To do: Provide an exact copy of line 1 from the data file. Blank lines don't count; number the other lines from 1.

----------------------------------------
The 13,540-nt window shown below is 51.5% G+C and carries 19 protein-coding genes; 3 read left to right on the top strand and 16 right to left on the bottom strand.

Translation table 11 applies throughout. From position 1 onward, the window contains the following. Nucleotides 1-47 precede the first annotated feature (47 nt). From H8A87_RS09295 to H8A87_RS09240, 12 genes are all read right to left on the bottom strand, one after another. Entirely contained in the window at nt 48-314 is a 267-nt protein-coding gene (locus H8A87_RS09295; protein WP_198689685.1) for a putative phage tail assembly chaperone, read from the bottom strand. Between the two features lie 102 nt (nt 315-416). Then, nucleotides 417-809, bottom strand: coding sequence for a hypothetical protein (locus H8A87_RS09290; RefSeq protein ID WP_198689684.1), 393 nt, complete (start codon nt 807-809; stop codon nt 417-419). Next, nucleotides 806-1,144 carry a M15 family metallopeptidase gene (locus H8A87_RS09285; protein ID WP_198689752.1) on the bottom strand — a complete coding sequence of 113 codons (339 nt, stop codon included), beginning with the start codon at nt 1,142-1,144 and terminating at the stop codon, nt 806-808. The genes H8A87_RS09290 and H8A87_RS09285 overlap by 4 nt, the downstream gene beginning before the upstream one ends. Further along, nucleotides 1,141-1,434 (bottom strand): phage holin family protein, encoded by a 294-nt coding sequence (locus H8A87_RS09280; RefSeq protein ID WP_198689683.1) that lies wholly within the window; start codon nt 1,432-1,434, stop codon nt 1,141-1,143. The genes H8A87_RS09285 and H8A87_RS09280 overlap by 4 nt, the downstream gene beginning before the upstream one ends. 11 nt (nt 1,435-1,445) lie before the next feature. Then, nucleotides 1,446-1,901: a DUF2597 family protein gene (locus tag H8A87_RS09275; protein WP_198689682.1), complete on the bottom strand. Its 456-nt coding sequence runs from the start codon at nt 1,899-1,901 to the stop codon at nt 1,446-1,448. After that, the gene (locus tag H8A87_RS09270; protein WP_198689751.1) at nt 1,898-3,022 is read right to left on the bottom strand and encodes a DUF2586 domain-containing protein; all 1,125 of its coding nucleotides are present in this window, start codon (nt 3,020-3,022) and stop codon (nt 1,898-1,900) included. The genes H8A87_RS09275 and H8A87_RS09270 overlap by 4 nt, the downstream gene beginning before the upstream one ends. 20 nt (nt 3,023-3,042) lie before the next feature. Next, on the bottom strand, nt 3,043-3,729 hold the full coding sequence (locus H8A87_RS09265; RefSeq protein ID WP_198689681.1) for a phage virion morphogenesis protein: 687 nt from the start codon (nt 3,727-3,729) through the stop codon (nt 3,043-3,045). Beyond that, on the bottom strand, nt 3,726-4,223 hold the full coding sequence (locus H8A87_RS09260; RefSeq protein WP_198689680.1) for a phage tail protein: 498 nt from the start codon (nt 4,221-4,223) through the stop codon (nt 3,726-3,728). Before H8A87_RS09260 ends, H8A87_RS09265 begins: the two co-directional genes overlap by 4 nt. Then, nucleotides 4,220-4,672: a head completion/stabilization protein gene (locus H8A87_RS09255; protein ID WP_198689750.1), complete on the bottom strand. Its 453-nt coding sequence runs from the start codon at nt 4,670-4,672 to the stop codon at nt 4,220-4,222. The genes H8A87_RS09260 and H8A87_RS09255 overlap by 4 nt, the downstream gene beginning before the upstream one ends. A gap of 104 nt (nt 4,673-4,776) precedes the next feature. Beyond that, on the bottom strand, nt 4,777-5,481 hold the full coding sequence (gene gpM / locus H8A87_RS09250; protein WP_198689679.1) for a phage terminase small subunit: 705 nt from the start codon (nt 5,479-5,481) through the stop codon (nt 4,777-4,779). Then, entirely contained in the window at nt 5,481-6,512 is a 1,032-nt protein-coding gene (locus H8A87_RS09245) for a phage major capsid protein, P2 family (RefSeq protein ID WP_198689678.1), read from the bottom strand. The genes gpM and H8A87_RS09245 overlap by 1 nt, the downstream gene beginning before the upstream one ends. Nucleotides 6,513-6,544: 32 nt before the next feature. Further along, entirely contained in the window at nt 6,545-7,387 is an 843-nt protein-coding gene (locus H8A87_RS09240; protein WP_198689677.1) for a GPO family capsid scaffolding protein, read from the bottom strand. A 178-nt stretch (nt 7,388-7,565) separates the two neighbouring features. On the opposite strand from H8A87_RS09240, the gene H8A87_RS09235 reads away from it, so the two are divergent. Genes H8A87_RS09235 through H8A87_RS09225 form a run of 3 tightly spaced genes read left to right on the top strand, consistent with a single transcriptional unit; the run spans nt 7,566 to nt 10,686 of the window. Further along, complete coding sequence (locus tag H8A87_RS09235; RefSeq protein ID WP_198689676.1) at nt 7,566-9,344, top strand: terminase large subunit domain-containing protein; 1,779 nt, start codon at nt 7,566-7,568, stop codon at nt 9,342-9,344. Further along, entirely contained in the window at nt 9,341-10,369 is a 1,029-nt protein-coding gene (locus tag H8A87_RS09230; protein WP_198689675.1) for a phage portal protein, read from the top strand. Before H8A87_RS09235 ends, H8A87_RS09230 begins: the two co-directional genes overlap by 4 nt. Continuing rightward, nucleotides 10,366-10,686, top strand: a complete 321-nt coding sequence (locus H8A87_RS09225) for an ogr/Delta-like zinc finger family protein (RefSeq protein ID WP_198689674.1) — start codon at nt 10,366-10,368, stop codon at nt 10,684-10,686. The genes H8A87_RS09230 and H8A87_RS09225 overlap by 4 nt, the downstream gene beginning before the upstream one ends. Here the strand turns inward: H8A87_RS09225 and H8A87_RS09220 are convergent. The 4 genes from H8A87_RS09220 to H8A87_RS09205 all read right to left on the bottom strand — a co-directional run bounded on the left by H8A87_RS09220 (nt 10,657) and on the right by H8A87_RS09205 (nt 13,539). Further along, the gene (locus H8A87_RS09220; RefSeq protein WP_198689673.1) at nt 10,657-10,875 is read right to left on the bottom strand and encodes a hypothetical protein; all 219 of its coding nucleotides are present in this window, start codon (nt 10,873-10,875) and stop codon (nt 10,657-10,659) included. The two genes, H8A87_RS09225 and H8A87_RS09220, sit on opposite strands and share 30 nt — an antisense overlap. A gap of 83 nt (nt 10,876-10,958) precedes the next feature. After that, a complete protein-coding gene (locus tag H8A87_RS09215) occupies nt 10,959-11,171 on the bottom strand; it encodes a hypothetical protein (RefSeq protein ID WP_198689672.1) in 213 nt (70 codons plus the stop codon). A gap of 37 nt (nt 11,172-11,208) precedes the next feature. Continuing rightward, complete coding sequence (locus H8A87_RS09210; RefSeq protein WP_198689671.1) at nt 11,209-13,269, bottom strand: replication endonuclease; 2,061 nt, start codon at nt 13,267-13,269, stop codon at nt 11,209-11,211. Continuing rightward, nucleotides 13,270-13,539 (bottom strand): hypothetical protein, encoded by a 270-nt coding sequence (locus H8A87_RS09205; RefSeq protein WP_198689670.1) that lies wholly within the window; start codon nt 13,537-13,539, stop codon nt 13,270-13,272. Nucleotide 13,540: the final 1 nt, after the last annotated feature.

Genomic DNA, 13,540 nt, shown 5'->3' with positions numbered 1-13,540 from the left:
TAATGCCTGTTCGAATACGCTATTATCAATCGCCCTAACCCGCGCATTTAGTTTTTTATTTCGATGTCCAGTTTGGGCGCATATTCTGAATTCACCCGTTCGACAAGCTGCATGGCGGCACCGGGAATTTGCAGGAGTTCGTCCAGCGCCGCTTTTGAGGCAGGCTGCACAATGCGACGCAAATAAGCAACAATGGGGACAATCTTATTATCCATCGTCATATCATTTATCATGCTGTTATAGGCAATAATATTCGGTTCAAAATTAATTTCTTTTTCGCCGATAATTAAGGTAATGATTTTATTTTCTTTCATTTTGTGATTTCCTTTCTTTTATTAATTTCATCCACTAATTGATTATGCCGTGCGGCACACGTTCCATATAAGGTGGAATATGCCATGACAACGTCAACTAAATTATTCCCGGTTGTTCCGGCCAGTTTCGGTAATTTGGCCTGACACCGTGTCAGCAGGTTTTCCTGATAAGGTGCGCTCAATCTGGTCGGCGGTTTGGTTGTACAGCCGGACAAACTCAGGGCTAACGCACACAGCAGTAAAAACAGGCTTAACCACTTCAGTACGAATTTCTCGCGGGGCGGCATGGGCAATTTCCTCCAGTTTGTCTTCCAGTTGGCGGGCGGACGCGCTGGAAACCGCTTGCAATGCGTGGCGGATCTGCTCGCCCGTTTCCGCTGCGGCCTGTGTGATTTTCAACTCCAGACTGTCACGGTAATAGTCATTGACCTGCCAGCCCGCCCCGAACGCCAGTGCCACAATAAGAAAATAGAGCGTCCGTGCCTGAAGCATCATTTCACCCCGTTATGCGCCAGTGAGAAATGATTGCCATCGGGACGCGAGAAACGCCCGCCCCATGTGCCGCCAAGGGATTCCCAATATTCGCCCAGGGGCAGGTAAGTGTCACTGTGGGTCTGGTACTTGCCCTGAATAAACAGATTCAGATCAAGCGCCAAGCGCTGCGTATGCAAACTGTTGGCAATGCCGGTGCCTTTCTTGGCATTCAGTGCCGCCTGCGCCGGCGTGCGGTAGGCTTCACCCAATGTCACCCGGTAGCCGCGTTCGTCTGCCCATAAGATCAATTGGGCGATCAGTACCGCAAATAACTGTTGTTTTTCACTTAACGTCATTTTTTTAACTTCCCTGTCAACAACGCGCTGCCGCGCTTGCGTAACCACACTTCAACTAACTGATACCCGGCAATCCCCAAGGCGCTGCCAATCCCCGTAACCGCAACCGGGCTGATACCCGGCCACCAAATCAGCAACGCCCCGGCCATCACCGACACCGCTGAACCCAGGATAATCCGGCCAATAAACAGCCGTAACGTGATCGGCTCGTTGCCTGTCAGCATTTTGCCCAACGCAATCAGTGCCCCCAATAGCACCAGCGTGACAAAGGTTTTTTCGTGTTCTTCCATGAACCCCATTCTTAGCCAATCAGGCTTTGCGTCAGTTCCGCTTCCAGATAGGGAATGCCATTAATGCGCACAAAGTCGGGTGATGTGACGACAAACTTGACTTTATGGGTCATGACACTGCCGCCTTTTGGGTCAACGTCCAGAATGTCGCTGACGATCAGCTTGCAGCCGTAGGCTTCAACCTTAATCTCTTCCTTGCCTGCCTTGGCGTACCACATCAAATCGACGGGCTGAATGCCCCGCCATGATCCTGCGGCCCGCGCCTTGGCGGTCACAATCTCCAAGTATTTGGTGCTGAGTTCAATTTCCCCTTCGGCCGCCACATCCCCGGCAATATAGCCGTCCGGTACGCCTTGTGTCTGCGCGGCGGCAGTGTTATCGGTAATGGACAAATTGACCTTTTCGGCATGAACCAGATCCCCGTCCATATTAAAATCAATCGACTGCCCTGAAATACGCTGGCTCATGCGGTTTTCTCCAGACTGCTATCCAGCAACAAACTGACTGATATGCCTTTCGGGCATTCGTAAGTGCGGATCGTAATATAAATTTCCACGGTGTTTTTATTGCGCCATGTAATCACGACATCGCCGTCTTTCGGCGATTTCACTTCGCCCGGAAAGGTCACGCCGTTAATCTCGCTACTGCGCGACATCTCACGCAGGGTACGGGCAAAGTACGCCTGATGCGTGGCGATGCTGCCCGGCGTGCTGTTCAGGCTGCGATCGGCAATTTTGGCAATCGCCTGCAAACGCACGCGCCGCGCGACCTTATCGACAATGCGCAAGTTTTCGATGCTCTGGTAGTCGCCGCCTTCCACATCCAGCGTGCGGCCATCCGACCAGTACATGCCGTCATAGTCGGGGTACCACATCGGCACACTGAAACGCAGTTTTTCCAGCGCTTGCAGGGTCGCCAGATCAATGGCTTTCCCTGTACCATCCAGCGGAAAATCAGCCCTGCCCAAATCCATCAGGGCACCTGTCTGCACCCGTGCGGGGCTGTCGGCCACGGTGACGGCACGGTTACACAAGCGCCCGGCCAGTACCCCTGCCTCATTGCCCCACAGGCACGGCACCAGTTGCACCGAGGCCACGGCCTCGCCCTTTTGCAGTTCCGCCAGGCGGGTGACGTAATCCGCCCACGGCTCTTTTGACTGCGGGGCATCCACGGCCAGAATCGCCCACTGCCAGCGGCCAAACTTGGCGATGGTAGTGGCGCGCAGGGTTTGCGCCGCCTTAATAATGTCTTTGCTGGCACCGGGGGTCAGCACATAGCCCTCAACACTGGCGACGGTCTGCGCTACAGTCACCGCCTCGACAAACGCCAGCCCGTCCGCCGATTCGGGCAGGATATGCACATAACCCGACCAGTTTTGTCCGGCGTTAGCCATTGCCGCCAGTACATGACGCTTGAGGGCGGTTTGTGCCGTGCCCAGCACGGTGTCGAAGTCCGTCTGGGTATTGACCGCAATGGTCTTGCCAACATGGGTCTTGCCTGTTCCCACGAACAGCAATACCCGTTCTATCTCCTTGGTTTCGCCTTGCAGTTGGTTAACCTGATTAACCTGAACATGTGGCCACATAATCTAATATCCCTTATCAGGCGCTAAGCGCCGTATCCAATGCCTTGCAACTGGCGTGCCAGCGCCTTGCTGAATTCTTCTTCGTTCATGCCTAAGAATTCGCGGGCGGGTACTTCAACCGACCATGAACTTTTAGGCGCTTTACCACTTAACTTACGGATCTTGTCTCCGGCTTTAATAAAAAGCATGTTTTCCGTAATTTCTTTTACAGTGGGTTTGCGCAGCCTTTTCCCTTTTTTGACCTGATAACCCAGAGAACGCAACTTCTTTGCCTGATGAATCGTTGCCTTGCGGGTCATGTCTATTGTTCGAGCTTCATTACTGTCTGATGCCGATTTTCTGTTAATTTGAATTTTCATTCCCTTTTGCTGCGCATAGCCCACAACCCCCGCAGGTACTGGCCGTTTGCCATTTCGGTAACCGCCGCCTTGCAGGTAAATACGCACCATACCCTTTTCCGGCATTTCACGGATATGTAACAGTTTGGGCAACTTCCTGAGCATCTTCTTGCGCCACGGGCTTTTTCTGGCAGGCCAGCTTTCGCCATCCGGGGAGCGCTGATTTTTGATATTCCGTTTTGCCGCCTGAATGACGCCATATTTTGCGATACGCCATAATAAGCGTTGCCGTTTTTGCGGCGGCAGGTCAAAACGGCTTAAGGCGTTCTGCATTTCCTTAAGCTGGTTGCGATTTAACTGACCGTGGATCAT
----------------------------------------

The 13,540-nt window shown below is 51.5% G+C and carries 19 protein-coding genes; 3 read left to right on the top strand and 16 right to left on the bottom strand.